Throughout Italy, boys pull down their baseball caps, women flap open dainty fans and men whip out their handkerchiefs and mop their glowing faces.
The summer heat beats down mercilessly on Italy, particularly in the larger cities such Genoa, Milan, Bari, Bologna and Rome, with temperatures skirting around the dreaded 40 degree mark.
In the eternal city, water bottles are being handed out as a preventative emergency measure to the millions of tourists, eternally queuing outside the Vatican and other visitor hot spots.
Part of the problem is the high levels of humidity present. In fact, temperatures ranging from 30-35 degrees with a humidity level between 60-70 per cent is sufficient to cause heat collapse and other serious health risks.
Summer 2006 is reminiscent of 2003 which was the hottest summer of the century in Europe with temperatures varying between 38-40 degrees in Italian cities for weeks on end. During this infamous summer, the Italian national institute of statistics reported around 20,000 extra deaths compared to the mortalities for the same period in 2002.
The elderly are the ones most at risk in this aria africana, especially in this period which meteorologists predict will be among the worst of the summer, with no Atlantic currents in sight to provide relief.
Even the Mediterranean waters have reached a temperature of 29 degrees while farmers are concerned for their crops. The lack of rain has already caused serious problems especially in the North-West of the country and in Friuli Venezia Giulia, where the damages done to wheat, corn and barley crops have already caused millions of euros worth of damages.
Alarm bells are also ringing for the river Po, where water levels are dropping by 10 centimetres a day, which translates to a drop of 4 metres in the last month only, This has resulted in a navigation ban and the closing of the Torre dOglio bridge. The sea water in the river is fast replacing the fresh water, which will have a dramatic impact on the coastal region.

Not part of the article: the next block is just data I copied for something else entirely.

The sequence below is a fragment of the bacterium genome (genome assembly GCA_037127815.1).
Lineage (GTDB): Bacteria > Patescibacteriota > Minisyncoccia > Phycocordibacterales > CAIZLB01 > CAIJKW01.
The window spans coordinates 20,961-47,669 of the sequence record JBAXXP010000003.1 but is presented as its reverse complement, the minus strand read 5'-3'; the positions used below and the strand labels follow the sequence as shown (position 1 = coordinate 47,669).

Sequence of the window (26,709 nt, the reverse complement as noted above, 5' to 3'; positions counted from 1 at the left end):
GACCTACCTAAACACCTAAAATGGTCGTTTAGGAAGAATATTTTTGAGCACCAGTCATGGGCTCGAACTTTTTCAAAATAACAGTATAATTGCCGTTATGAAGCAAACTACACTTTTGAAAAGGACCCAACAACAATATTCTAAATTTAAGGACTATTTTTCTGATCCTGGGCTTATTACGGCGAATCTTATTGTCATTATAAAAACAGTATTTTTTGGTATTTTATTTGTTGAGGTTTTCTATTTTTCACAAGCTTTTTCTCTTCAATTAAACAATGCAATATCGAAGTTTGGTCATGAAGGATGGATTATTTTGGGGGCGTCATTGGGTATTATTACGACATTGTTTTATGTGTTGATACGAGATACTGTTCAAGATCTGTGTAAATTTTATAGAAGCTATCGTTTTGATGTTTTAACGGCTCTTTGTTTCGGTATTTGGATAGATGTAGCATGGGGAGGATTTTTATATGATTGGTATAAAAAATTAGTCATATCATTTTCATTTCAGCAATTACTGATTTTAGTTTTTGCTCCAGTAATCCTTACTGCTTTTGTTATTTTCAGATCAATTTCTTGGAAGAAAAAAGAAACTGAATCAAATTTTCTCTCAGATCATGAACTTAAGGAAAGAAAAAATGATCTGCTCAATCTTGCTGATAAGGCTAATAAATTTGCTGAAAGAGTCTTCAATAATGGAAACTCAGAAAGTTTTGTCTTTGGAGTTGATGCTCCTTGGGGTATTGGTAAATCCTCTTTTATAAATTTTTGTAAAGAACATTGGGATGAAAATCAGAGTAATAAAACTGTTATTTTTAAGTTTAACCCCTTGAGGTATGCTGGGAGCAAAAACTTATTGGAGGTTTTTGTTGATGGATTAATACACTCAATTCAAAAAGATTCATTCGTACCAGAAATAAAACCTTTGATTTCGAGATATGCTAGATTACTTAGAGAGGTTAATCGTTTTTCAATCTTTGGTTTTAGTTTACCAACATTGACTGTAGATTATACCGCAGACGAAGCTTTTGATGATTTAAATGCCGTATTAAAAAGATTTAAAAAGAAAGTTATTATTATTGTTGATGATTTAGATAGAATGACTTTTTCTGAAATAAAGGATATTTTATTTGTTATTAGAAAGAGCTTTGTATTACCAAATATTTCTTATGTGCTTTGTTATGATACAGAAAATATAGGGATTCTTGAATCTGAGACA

Forest fires are also reason for concern. Last year saw some 8 000 fires across the country with some 47 000 hectares burnt to the ground.
Food and Drink Advice to beat the heat:
1. Avoid physical activity during the hottest times of the day, especially after meals.
Drink water frequently, even if you dont really feel like it, at least 10 glasses a day.
2. The elderly often do not realize they are thirsty (owing decreased hormone activity) but can become dehydrated very quickly.
3. Avoid fizzy drinks and coffee, which are diuretic and thus cause your body to lose liquids. Alcohol increases cardiovascular activity and associated risks so it is best to not consume hard spirits rather have a glass of wine or beer, but women should not exceed 2 glasses per day, while men shouldnt drink more than 3, preferably with your meal. Dont drink excessively cold drinks.
4. Eat lightly and frequently. It is important to eat plenty of fruit and vegetables to replenish the system (at least 3 portions a day). Cold minestrone is a tasty option to pasta, which should ideally only be eaten once a week. Eat fish rather than meat. Sorbets and fruit-based ice creams are a better option than cream-based gelati, which increase the feelings of thirst.
Try not to go outdoors during the hottest hours of the day (12.00-18.00).
If you have air-conditioning, avoid creating swings in temperature of more than 5 or 6 degrees as this could shock the system.
Keep your head covered, protect your skin with sunscreen and your eyes with sunglasses (opt for glasses with UV 400, which will filter out 90 per cent of the suns damaging UVA and UVB rays).
Wearing appropriate clothing can also help combat sweltering temperatures. Wear light-coloured, loose-fitting clothing made of cotton or linen.
If all else fails, place your wrists under cool running water or put something cool on them. The blood vessels of this area are closer to the surface, so you will be instantly refreshed.
Useful Contact Details
Senior citizens helpline tel. 80044002 (open 24 hours)
National heat emergency helpline tel. 800995988 (open 8.00-20.00)
Ambulance emergency number tel. 118
The Protezione Civile has set up the sistema nazionale di sorvegliana (weather watchdog) which will be effective until September, continually monitoring temperatures and pre-warning of associated health risks up to 72 hours beforehand. You can check daily updates on the Protezione civile site at www.protezionecivile.com
If you see a fire, please alert the protezione civile national hotline tel. 115 or 1515